I attended the American Feed Industry Association’s (AFIA) Liquid Feed Symposium (LFS) last week in Louisville, Kentucky, where the overarching theme was on sustainability. However, another related topic came up repeatedly: The U.S. lags behind many other countries in approving feed additives that can reduce enteric emissions from cattle.
In the U.S., approximately 35% of total methane emissions come from all livestock, with 11% coming from dairy cattle and 20% from beef cattle.
The U.S. Food and Drug Administration’s (FDA) Center of Veterinary Medicine (CVM) regulates animal foods with drug claims, including environmental benefit or production claims and claims about the effects on the animal’s microbiome. Many in the animal feed industry agree that CVM’s regulations are overly burdensome and that some rules are inconsistent and arbitrary, and that they put U.S. companies at a competitive disadvantage. They also put U.S. dairy and beef producers at a disadvantage because they don’t have broad access to these methane-reducing feed additives.
“I think the greatest difficulty right now is policy and approval for some of these products that could have a great impact on ruminal methane production,” said Fabian Bernal, vice president of measuring and modeling at Dairy Management Inc., who spoke during LFS. “We’re stuck a little bit in this process of approvals, even though many of these products are already here, but they’re just not approved.”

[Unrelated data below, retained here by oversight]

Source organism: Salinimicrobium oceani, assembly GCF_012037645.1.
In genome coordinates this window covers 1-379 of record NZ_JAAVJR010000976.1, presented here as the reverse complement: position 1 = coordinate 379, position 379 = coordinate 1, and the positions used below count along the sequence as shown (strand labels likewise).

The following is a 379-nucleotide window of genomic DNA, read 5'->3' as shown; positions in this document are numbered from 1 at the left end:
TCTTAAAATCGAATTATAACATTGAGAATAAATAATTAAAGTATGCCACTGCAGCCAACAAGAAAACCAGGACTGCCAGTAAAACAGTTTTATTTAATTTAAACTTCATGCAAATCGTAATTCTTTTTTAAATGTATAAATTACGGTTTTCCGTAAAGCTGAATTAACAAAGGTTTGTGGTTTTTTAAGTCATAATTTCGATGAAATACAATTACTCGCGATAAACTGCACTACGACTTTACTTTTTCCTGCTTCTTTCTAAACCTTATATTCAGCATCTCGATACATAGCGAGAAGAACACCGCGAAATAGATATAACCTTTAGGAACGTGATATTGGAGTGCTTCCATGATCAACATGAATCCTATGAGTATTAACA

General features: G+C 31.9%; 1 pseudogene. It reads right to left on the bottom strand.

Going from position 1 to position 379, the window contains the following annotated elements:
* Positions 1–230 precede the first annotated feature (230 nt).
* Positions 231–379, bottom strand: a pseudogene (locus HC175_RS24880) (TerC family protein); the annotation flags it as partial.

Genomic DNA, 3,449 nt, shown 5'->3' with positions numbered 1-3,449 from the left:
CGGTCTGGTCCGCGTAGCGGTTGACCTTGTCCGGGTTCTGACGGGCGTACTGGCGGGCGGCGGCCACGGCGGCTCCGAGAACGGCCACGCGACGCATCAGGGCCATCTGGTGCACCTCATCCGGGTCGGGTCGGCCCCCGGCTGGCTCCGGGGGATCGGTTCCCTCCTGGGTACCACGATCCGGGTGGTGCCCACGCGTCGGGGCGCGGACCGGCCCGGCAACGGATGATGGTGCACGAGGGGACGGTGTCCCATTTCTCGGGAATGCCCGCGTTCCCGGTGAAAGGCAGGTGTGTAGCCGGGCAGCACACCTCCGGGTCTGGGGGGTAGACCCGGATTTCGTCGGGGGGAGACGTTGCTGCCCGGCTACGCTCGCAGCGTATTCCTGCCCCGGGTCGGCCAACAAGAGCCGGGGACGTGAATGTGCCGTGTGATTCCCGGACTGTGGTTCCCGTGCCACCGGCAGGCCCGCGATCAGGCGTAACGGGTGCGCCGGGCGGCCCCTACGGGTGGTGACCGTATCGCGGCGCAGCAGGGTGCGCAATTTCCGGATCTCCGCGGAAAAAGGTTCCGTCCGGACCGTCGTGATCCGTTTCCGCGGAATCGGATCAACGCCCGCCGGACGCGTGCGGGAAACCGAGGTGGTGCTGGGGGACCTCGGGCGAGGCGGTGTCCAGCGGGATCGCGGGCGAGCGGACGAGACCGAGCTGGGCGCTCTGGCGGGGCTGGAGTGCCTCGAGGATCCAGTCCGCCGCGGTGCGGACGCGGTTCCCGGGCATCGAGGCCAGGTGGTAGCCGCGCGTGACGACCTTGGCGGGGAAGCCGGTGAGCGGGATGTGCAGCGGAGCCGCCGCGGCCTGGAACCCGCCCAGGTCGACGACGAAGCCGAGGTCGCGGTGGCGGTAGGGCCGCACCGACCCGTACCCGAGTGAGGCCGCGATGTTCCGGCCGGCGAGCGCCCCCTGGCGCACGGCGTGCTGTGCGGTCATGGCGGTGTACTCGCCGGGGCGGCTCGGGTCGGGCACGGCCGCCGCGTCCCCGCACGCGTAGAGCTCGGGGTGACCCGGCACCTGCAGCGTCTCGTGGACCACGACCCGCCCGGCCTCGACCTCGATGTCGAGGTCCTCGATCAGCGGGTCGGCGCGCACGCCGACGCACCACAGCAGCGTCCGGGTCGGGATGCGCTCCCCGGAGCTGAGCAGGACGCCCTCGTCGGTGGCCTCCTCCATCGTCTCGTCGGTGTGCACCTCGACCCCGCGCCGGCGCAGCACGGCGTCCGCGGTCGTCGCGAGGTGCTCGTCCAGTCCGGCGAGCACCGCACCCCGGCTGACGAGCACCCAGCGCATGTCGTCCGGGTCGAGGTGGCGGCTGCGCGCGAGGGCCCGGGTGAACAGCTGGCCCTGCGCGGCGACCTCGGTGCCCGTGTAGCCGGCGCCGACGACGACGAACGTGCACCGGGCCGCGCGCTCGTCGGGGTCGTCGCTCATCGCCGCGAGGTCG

There is a wide range of remarkable feed additives that have been shown to reduce enteric methane emissions by between 2% and 12% per year. These include seaweed, fatty acids, 3-Nitrooxypropanol (3-NOP), oregano, tannins, nitrate, biochar, cinnamon, garlic and saponins.
As a result of ongoing conversations between AFIA and FDA, there has been some progress made toward regulatory approval for some of these products, said Leah Wilkinson, AFIA’s vice president of public policy and education. She said FDA has presented two potential policy changes that would allow for approvals of certain feed additives.
“We hope by the end of the year, we’re going to have that official decision and they’re going to lay out a path for how we can go about making these claims,” Wilkinson said. “That right there is a huge win for our industry to be able to have that going forward.”
Additionally, the Innovative Feed Enhancement and Economic Development (FEED) Act of 2023 (S.B. 1842) would modernize the approval process for animal feed with drug claims by establishing a new pathway for manufacturers to receive approval for feed additives that improve efficiency in meat and dairy production while also reducing byproducts. The bill is attached to the Animal Drug User Fee Act (ADUFA) in the Senate, which establishes the payment schedule for drug sponsors and how they get new animal drugs approved. Wilkinson said AFIA is working to gain passage of that bill.
While this progress is promising, it is slow going (as many things in Washington are), and late. Regulations in the European Union, Australia and some South American countries, for example, have allowed for the sale of methane-reducing feed additives for months or years. The Global Methane Pledge, with its goal of cutting anthropogenic methane emissions at least 30% by 2030 from 2020 levels, was signed by 150 countries. But the U.S. – with a beef and dairy market that is key to meeting these goals – still can’t take advantage of all the available ways to lower emissions.
It sounds like the U.S. beef and dairy industries are ready to implement these tools when they become available; like Wilkinson, I hope that time will come soon.